Collaboration Maastricht University and the province prove to be a great success

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April 13, 2022 † Seven years ago, Maastricht University and the province of Limburg jointly invested more than fifty million euros in the LINK program, within which the Merlin and M4i scientific institutes were established. Yesterday they made status; the bottom line, it turns out to be a scientific, commercial and regional success.

Collaboration Maastricht University and the province prove to be a great success
Researchers Jurica Bauer and Ian Anthony explain how the LINK program results in different training courses.

A long-term investment in science can help both a university and the region around it; that is the conclusion of Maastricht University and the province of Limburg. They merged seven years ago and jointly invested more than fifty million in the ‘Limburg invests in its knowledge economy’ (LINK) program. The core of the LINK program was the establishment of two new institutes; Merln, that with biomedical technology for regenerative medicine works, and M4i, a research institute that develops techniques and tools for molecular imaging.

As the program had a duration of seven years, the parties have recently made status. During a meeting in honor of this, Nick Bos, Vice-President of Maastricht University, outlined how LINK has shown that the ‘connection’ between the university, the province, the university hospital and the business community has been the decisive factor and benefits all parties. “The LINK initiative has expanded Maastricht University’s profile. The institutes connect the healthcare system with advanced technology. For example, the biomedical results of Merln and imaging of M4i the basis for the hospital of the future. ”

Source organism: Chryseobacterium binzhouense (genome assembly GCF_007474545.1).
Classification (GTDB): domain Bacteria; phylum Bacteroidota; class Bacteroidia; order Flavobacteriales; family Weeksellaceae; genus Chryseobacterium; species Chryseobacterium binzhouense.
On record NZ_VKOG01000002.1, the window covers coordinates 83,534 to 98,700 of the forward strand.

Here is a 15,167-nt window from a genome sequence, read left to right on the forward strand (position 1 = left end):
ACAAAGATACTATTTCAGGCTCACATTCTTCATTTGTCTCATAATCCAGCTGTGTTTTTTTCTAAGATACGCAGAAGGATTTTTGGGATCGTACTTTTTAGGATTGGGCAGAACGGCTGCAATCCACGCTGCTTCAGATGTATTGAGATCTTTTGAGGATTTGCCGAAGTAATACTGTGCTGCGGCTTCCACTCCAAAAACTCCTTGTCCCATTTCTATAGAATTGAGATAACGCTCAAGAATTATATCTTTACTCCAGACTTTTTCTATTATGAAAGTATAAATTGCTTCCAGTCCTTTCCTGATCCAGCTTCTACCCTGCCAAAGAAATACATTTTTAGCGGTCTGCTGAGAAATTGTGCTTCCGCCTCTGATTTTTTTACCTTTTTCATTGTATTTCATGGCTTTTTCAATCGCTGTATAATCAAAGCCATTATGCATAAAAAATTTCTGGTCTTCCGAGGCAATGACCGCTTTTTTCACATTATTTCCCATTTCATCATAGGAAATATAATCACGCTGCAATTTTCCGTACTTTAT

“In science, quantity says something about quality”

Professor Clemens van Blitterswijk also praised the success of the initiative. He came over from the University of Twente with his team in 2014 and was one of the founders of Merln – as well as Pamela Habibovic, first scientific director of Merln and now Rector Magnificus of Maastricht University. “I still remember standing on the big empty space that our offices would be built on,” Van Blitterswijk said, “wondering how we would ever fill it up. Now it’s too small.”

The LINK program spawned more than seven hundred scientific publications and 22 granted patents.

The numbers in the LINK program do not lie. While Merln still employed 41 people in 2015, the number of employees has grown to 120 by 2021. M4i grew from 37 to 59 employees at the same time. Since 2014, the institutes have also attracted more than 65 million euros in funding – much more than the 47 million euros that the university and the province set as a condition. In addition to organizational and financial success, there was also scientific and commercial success; between 2014 and 2021, the LINK program spawned more than seven hundred scientific publications and 22 granted patents.

“One can wonder if that quantity says anything about quality,” Van Blitterswijk reasoned, “but in science it is. The people we employ are funded by grants that we obtain in a competitive system. So that we can grow, says something. ” It is precisely this competition that is forcing the institutes to continue to develop at the same time, the professor said, looking to the future. “We can only compete if we keep getting better. We must always attract the best people. In addition, we must offer the developed technologies in practice; they must benefit patients. That is why we need to collaborate even more with MUMC and with commercial spin-offs. ”

Research within the LINK program

During the meeting, several researchers told about the research they have done within the LINK program. Danielle Baptista, for example, outlined that there is still a lack of science for a good model for the human lungs – something that is needed when, for example, studying the consequences of a coronary infection. The available in vitrohowever, models are too simple, and models of animal lungs are too different from human lungs.